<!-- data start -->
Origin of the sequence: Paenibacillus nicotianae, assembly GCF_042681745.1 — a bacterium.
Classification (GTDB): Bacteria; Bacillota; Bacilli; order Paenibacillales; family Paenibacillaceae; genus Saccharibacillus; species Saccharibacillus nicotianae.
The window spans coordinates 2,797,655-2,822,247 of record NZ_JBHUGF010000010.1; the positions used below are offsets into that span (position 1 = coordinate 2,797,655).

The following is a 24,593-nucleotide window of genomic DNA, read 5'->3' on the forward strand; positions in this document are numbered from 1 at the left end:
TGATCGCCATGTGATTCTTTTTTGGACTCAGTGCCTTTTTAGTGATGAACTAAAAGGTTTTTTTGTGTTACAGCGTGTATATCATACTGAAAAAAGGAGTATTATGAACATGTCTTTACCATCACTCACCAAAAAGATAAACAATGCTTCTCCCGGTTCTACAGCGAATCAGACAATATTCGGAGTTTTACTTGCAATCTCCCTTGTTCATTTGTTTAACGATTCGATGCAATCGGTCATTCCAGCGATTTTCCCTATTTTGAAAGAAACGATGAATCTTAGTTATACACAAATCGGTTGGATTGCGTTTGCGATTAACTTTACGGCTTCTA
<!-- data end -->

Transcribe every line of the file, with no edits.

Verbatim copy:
Origin of the sequence: Paenibacillus nicotianae, assembly GCF_042681745.1 — a bacterium.
Classification (GTDB): Bacteria; Bacillota; Bacilli; order Paenibacillales; family Paenibacillaceae; genus Saccharibacillus; species Saccharibacillus nicotianae.
The window spans coordinates 2,797,655-2,822,247 of record NZ_JBHUGF010000010.1; the positions used below are offsets into that span (position 1 = coordinate 2,797,655).

The following is a 24,593-nucleotide window of genomic DNA, read 5'->3' on the forward strand; positions in this document are numbered from 1 at the left end:
TGATCGCCATGTGATTCTTTTTTGGACTCAGTGCCTTTTTAGTGATGAACTAAAAGGTTTTTTTGTGTTACAGCGTGTATATCATACTGAAAAAAGGAGTATTATGAACATGTCTTTACCATCACTCACCAAAAAGATAAACAATGCTTCTCCCGGTTCTACAGCGAATCAGACAATATTCGGAGTTTTACTTGCAATCTCCCTTGTTCATTTGTTTAACGATTCGATGCAATCGGTCATTCCAGCGATTTTCCCTATTTTGAAAGAAACGATGAATCTTAGTTATACACAAATCGGTTGGATTGCGTTTGCGATTAACTTTACGGCTTCTA